Blumenfeld, Andrew M.; Schim, Jack D.; Chippendale, Thomas J. “Botulinum Toxin Type A and Divalproex Sodium for Prophylactic Treatment of Episodic or Chronic Migraine.” Headache: The Journal of Head and Face Pain. 48.2 (February 2008): 210-220. Print.

Mathew, Ninan T. and Jaffri, Sayyed Farhan A. “A Double-Blind Comparison of OnabotulinumtoxinA (BOTOX) and Topiramate (TOPAMAX) for the Prophylactic Treatment of Chronic Migraine: A Pilot Study.” Headache: The Journal of Head and Face Pain. 49.10 (November/December 2009): 1466-1478. Print.

Cady, Roger K.; Schreiber, Curtis P.; Porter, John A. H.; Blumenfeld, Andrew M.; and Farmer, Kathleen U. "A Multi-Center Double-Blind Pilot Comparison of OnabotulinumtoxinA and Topiramate for the Prophylactic Treatment of Chronic Migraine." Headache: The Journal of Head and Face Pain. 51.1 (January 2011): 21-32. Print.

Chankrachang, Siwaporn; Arayawichanont, Arkhorn; Poungvarin, Niphon; Nidhinandana, Samart; Boonkongchuen, Pairoj; Towanabut, Somchai; Sithinamsuwan, Pasiri; Kongsaengdao, Subsai. "Prophylactic Botulinum Type A Toxin Complex (Dysport) for Migraine Without Aura." Headache: The Journal of Head and Face Pain. 51.1 (January 2011): 52-63. Print.

Krymchantowski, Abouch V. and Jevoux, Carla C. "Topiramate vs. Divalproex Sodium in the Preventive Treatment of Migraine: A Prospective ‘Real World’ Study." Headache: The Journal of Head and Face Pain. 51.4 (April 2011): 554-558. Print.


EFFICACY AND SIDE EFFECTS OF BOTULINUM TOXIN TYPE A

This final section reviews articles that discuss the efficacy and side effects of botulinum toxin type A, including the effect of single-site/single-file injections, side effects such as hourglass deformity and atrophy of the corrugator supercilli muscle, as well as compliance issues. This section also contains pro vs. con debate articles and a prediction about the influence of the placebo effect on the efficacy of botulinum toxin type A.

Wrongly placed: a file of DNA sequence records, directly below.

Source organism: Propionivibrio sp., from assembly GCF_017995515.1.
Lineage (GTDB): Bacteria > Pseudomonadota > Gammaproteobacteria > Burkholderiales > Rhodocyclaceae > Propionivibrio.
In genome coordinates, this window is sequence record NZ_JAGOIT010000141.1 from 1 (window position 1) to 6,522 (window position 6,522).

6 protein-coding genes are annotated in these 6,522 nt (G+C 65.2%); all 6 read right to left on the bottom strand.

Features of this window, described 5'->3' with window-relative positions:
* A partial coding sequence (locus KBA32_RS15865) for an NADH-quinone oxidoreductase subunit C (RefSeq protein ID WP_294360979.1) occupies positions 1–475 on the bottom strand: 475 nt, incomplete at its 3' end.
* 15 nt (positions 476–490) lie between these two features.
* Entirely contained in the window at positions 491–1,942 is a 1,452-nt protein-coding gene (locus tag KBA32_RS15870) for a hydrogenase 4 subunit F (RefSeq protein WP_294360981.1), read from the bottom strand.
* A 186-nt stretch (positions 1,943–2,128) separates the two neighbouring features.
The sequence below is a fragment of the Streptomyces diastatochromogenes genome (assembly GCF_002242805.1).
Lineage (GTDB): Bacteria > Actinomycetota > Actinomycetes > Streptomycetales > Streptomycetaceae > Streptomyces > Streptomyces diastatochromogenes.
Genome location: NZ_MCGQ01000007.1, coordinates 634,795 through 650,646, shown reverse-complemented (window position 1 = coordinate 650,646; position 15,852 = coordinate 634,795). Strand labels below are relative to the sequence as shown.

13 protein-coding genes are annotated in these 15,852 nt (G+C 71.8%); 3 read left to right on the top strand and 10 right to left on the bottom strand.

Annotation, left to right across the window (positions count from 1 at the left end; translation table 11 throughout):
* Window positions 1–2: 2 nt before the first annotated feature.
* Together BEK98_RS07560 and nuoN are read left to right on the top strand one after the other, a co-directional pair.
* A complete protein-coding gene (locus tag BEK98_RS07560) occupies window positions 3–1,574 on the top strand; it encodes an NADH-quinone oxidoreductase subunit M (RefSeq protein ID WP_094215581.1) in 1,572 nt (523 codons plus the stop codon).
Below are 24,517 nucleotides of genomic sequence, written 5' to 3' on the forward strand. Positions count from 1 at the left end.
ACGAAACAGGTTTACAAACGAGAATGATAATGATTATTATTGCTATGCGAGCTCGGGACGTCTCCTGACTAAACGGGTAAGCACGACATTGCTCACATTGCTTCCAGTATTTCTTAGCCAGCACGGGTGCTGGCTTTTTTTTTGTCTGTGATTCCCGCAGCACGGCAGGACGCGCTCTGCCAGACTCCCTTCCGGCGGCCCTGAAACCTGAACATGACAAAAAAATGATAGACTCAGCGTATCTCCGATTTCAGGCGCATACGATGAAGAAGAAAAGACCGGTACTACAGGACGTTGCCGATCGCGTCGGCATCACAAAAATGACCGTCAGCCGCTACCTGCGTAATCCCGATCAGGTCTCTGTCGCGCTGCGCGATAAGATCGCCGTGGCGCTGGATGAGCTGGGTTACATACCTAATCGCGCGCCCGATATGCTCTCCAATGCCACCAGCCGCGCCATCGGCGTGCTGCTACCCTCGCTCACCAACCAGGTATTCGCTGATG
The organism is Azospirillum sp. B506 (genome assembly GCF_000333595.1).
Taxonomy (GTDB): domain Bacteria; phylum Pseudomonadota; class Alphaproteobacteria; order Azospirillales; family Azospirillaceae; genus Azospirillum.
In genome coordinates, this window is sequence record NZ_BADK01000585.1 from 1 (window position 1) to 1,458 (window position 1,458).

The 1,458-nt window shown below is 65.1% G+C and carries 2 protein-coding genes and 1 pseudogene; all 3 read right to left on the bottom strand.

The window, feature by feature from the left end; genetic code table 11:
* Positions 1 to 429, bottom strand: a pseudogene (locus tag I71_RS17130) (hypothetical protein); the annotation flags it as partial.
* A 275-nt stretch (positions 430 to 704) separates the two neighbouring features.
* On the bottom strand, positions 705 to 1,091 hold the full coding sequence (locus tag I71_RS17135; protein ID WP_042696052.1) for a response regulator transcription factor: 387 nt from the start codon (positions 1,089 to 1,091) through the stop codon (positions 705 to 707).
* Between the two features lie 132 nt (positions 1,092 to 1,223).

Behmand, Ramin A.; Tucker, Tarvez; Guyuron, Bahman. “Single-Site Botulinum Toxin Type A Injection for Elimination of Migraine Trigger Points.” Headache: The Journal of Head and Face Pain. 43.10 (November 2003): 1085-1089. Print.

Guyuron, Bahman; Rose, Kevin; Kriegler, Jennifer S.; Tucker, Tarvez. “Hourglass Deformity After Botulinum Toxin Type A Injection.” Headache: The Journal of Head and Face Pain. 44.3 (March 2004): 262-264. Print.

Blumenfeld, Andrew. “Botulinum Toxin Type A for the Treatment of Headache: Pro.” Headache: The Journal of Head and Face Pain. 44.8 (September 2004): 825-830. Print.

Welch, K.M.A. “Botulinum Toxin Type A for the Treatment of Headache: Con.” Headache: The Journal of Head and Face Pain. 44.8 (September 2004): 831-833. Print.

Blumenfeld, Andrew. “Does Single-File Botox Injection Really Work for Primary Headache?” Headache: The Journal of Head and Face Pain. 44.8 (September 2004): 838-839. Print.

Cady, Roger and Schreiber, Curtis. “Botulinum Toxin Type A as Migraine Preventive Treatment in Patients Previously Failing Oral Prophylactic Treatment Due To Compliance Issues.” Headache: The Journal of Head and Face Pain. 48.6 (June 2008): 900-913. Print.

Solomon, Seymour. “Botulinum Toxin for the Treatment of Chronic Migraine: The Placebo Effect.” Headache: The Journal of Head and Face Pain. 51.6 (June 2011): 980-984. Print.

Zhao, Chong-hao and Stillman, Mark. “Atrophy of Corrugator Supercilii Muscle in a Patient Induced by the Onabotulinum Toxin Injection.” Headache: The Journal of Head and Face Pain. 52.2 (February 2012): 309-311. Print.

CONCLUSION

The recent approval by the Food and Drug Administration for the use of onabotulinum toxin type A for the prevention of chronic migraine has increased patients’ access to this novel interventional therapy. This has provided additional treatment to patients that were previously unsuccessful in relieving their refractory pain and/or headache symptoms via other forms of therapy. Currently, onabotulinum toxin is the only FDA approved treatment for chronic migraine. With further research in the future, we would hope to see more evidence as to the mechanism of effect, subclasses of headache sufferers who are more likely to respond, predictors of response, and potentially individually tailored treatments.

Finkel, Alan G. “Botulinum Toxin and the Treatment of Headache: A Clinical Review.” Headache: The Journal of Head and Face Pain. 51.10 (November/December 2011): 1565-1572. Print.

Virtual Issue compilied 10 July 2012.